*Elephant is not your doctor or hospital. Our lawyers would say “this website is not designed to, and should not be construed to provide medical advice, professional diagnosis, opinion or treatment to you or any other individual, and is not intended as a substitute for medical or professional care and treatment. Always consult a health professional before trying out new home therapies or changing your diet.” But we can’t afford lawyers, and you knew all that. ~ Ed.
An Excerpt from Manage Your Menopause Naturally by Maryon Stewart
Feeling like you are losing your memory at midlife can be frightening, especially if you think it’s permanent.
Many women secretly wonder if these “senior moments” are the beginning of early-onset Alzheimer’s disease or dementia and are truly freaked out.
If you forget what you are saying in midsentence, what you went into a room for, or where you put your car keys, you are not alone. It’s one of the commonest symptoms of menopause. You are not losing your marbles. We all start to forget things as we age, say the experts. Among a group of people asked to memorize a list of 75 words read out five times, the average 18-year-old scored 54, a 45-year-old scored 47, and a 65-year-old scored just 37.
No one knows the reason for sure, but it’s thought most memory problems at this time of life are due to a combination of poor concentration, lack of motivation, tiredness, anxiety, and stress, rather than loss of brain cells. Feeling fuzzy-headed is also thought to be related to the hormonal ups and downs associated with menopause. Nutrition plays a role too: the brain goes into economy mode when it has a low level of nutrients, which makes thinking less clear. And as we grow older, our circulation slows down, and less oxygen reaches our brain cells.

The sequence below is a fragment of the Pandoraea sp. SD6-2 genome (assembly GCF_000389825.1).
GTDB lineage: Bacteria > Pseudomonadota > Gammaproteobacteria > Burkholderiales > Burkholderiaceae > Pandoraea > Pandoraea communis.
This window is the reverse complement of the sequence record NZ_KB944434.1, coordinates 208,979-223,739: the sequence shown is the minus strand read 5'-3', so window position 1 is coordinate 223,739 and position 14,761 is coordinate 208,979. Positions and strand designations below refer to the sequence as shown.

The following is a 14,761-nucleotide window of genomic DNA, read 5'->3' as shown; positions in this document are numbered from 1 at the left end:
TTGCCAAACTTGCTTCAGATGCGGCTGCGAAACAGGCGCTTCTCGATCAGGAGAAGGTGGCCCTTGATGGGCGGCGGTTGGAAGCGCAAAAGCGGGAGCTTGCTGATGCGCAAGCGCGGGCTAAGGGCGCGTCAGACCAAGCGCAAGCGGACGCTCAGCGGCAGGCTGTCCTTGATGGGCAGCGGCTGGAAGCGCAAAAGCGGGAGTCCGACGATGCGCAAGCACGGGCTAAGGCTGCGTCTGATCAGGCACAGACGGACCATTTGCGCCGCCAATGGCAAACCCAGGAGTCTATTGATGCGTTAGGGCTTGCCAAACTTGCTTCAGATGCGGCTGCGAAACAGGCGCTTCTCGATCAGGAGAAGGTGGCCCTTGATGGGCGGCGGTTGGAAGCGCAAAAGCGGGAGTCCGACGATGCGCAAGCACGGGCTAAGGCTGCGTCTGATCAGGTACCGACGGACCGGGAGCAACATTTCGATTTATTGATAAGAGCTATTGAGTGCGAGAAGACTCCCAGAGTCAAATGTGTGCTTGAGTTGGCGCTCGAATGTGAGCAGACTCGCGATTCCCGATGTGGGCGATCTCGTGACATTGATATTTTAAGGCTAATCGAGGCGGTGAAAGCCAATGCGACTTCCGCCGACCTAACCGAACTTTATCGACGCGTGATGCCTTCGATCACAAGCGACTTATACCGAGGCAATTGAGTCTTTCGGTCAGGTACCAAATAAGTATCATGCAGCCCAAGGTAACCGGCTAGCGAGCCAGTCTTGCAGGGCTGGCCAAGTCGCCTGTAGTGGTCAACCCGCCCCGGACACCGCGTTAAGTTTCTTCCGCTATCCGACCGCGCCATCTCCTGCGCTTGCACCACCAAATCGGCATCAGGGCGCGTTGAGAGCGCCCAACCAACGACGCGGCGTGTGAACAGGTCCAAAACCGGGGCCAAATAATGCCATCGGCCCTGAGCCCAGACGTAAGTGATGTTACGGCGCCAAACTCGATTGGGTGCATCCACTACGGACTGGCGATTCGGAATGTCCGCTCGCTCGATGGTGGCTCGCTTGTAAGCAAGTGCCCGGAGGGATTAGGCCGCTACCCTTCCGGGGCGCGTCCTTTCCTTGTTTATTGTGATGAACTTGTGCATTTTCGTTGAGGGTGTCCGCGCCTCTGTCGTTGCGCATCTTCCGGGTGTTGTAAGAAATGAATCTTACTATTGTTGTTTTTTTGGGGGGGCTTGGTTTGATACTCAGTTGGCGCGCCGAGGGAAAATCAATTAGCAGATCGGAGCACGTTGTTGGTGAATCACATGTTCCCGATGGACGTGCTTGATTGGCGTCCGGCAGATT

Some parts of the brain particularly involved with verbal memory are rich in estrogen receptors, so there could be a physiological link between hormonal status and brain function, as suggested by research undertaken by Sandra File at Guy’s Hospital in London.
Like our muscles, our brain needs exercise in order to function optimally. Many of us don’t stretch our brains as much as we could. Following a nutrient-dense and phytoestrogen-rich diet, leading an active lifestyle, not smoking, limiting alcohol intake, and keeping your brain well exercised can all help to keep you sharp.
Food for Thought
The brain is dependent on glucose, essential fats, and phospholipids. Several B vitamins are also essential for memory and mental performance. Zinc and magnesium are necessary for neurotransmitter function. It follows that including certain nutrients in your diet can help boost your concentration, attention span, and both short and long-term memory. Research also suggests that brain-boosting supplements can help improve your memory. Indeed more than 300 medical studies have been published on memory, most indicating the benefits of taking daily supplements.
An extract made from the leaves of Gingko Biloba, commonly known as ginkgo or the Chinese maidenhair tree, has gained recognition over the past 30 years for helping restore vascular function and memory. Ginkgo improves circulation, which in turn increases blood flow, carrying more nutrients and oxygen to the brain. This helps restore short-term and long-term memory, helping you to think more clearly and concentrate better.